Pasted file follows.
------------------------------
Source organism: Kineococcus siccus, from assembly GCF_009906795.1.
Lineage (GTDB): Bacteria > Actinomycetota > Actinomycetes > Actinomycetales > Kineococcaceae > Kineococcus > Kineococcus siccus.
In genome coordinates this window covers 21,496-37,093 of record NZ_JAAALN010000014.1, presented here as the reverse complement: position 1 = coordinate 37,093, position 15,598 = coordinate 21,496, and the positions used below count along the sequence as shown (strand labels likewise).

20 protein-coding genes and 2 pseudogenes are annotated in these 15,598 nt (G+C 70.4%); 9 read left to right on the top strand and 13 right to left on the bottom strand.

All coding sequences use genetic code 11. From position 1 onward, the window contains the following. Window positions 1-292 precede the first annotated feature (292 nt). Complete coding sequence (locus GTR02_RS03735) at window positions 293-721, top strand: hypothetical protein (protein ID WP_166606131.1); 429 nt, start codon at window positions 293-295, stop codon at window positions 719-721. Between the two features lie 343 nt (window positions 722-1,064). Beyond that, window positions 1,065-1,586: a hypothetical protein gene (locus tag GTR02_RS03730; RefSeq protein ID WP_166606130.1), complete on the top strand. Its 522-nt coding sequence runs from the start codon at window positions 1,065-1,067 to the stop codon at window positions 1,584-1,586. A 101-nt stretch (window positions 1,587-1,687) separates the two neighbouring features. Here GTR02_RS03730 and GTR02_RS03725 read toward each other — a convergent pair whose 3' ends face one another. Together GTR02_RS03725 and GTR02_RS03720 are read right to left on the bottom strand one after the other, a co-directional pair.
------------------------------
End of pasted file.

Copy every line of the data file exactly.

Source organism: Kineococcus siccus, from assembly GCF_009906795.1.
Lineage (GTDB): Bacteria > Actinomycetota > Actinomycetes > Actinomycetales > Kineococcaceae > Kineococcus > Kineococcus siccus.
In genome coordinates this window covers 21,496-37,093 of record NZ_JAAALN010000014.1, presented here as the reverse complement: position 1 = coordinate 37,093, position 15,598 = coordinate 21,496, and the positions used below count along the sequence as shown (strand labels likewise).

20 protein-coding genes and 2 pseudogenes are annotated in these 15,598 nt (G+C 70.4%); 9 read left to right on the top strand and 13 right to left on the bottom strand.

All coding sequences use genetic code 11. From position 1 onward, the window contains the following. Window positions 1-292 precede the first annotated feature (292 nt). Complete coding sequence (locus GTR02_RS03735) at window positions 293-721, top strand: hypothetical protein (protein ID WP_166606131.1); 429 nt, start codon at window positions 293-295, stop codon at window positions 719-721. Between the two features lie 343 nt (window positions 722-1,064). Beyond that, window positions 1,065-1,586: a hypothetical protein gene (locus tag GTR02_RS03730; RefSeq protein ID WP_166606130.1), complete on the top strand. Its 522-nt coding sequence runs from the start codon at window positions 1,065-1,067 to the stop codon at window positions 1,584-1,586. A 101-nt stretch (window positions 1,587-1,687) separates the two neighbouring features. Here GTR02_RS03730 and GTR02_RS03725 read toward each other — a convergent pair whose 3' ends face one another. Together GTR02_RS03725 and GTR02_RS03720 are read right to left on the bottom strand one after the other, a co-directional pair.